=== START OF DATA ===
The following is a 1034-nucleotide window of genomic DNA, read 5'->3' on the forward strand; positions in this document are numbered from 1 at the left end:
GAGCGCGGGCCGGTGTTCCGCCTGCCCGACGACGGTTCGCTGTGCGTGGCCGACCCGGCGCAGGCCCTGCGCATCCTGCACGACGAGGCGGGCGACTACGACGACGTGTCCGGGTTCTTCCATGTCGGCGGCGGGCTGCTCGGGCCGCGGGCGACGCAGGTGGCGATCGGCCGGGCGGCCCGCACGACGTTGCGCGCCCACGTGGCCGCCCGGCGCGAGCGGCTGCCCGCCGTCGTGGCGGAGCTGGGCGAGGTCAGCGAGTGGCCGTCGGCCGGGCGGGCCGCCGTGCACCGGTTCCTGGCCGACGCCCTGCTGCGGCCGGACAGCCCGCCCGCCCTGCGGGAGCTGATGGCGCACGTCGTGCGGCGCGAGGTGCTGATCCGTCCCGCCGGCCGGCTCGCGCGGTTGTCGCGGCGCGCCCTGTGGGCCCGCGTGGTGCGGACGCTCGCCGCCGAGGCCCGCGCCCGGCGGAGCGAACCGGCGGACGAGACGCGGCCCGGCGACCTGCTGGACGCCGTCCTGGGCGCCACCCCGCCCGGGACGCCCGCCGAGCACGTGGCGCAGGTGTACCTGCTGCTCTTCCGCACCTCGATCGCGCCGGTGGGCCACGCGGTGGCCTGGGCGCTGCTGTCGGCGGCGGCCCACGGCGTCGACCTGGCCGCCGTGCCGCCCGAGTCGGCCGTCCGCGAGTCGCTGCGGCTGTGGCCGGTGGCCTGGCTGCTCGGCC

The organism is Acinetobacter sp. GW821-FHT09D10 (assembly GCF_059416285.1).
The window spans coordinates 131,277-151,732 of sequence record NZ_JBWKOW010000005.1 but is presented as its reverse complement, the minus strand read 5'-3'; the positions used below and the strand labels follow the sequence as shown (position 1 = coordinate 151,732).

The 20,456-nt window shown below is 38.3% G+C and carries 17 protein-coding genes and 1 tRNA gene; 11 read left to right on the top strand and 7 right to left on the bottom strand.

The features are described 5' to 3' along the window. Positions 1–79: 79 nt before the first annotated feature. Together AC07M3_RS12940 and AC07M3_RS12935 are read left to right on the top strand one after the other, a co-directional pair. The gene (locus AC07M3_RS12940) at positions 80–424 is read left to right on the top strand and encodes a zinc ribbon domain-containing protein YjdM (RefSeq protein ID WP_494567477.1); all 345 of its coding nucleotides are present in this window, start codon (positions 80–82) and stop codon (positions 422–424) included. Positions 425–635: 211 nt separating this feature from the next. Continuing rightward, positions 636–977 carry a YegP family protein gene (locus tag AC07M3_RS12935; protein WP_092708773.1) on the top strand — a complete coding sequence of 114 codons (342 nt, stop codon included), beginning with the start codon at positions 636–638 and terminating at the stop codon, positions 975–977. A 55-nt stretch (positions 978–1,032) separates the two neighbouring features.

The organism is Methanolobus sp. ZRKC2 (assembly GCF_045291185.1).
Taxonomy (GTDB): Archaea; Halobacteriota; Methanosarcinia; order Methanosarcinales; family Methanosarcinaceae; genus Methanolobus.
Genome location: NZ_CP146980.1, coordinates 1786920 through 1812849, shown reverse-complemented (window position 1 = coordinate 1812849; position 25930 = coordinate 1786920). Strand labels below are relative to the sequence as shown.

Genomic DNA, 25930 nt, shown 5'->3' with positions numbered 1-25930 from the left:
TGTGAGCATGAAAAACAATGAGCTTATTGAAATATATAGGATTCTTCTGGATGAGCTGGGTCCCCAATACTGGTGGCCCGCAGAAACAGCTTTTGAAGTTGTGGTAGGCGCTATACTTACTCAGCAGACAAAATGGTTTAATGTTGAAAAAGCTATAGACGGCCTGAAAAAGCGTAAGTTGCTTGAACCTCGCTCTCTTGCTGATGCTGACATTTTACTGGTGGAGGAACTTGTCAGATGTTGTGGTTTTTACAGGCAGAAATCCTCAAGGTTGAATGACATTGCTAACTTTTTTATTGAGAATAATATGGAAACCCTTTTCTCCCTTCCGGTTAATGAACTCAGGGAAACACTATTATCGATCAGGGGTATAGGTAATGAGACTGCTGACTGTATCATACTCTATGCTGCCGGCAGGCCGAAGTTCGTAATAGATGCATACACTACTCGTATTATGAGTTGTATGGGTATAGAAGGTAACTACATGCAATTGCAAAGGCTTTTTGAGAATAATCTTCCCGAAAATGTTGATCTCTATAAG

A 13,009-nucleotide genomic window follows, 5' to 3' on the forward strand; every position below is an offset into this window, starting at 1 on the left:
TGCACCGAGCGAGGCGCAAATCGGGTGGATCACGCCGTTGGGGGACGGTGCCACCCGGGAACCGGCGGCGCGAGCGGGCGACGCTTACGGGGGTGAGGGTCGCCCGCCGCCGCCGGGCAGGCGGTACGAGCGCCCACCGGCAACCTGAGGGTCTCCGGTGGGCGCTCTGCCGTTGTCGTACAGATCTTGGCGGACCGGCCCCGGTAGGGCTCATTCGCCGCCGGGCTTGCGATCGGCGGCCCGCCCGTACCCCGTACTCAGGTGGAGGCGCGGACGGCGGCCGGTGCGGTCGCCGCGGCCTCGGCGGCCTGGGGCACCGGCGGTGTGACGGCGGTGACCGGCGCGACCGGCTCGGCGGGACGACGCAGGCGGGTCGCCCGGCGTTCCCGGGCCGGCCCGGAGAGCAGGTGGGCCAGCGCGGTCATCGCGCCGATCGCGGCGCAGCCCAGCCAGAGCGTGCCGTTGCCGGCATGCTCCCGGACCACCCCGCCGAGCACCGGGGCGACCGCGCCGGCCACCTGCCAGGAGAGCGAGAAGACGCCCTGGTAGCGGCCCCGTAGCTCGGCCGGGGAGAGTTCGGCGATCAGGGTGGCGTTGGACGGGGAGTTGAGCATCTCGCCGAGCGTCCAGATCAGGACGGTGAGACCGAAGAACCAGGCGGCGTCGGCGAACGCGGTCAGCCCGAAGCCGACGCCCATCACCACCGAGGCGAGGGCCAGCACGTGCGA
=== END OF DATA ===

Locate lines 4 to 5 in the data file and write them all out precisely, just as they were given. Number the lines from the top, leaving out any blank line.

The window spans coordinates 131,277-151,732 of sequence record NZ_JBWKOW010000005.1 but is presented as its reverse complement, the minus strand read 5'-3'; the positions used below and the strand labels follow the sequence as shown (position 1 = coordinate 151,732).

The 20,456-nt window shown below is 38.3% G+C and carries 17 protein-coding genes and 1 tRNA gene; 11 read left to right on the top strand and 7 right to left on the bottom strand.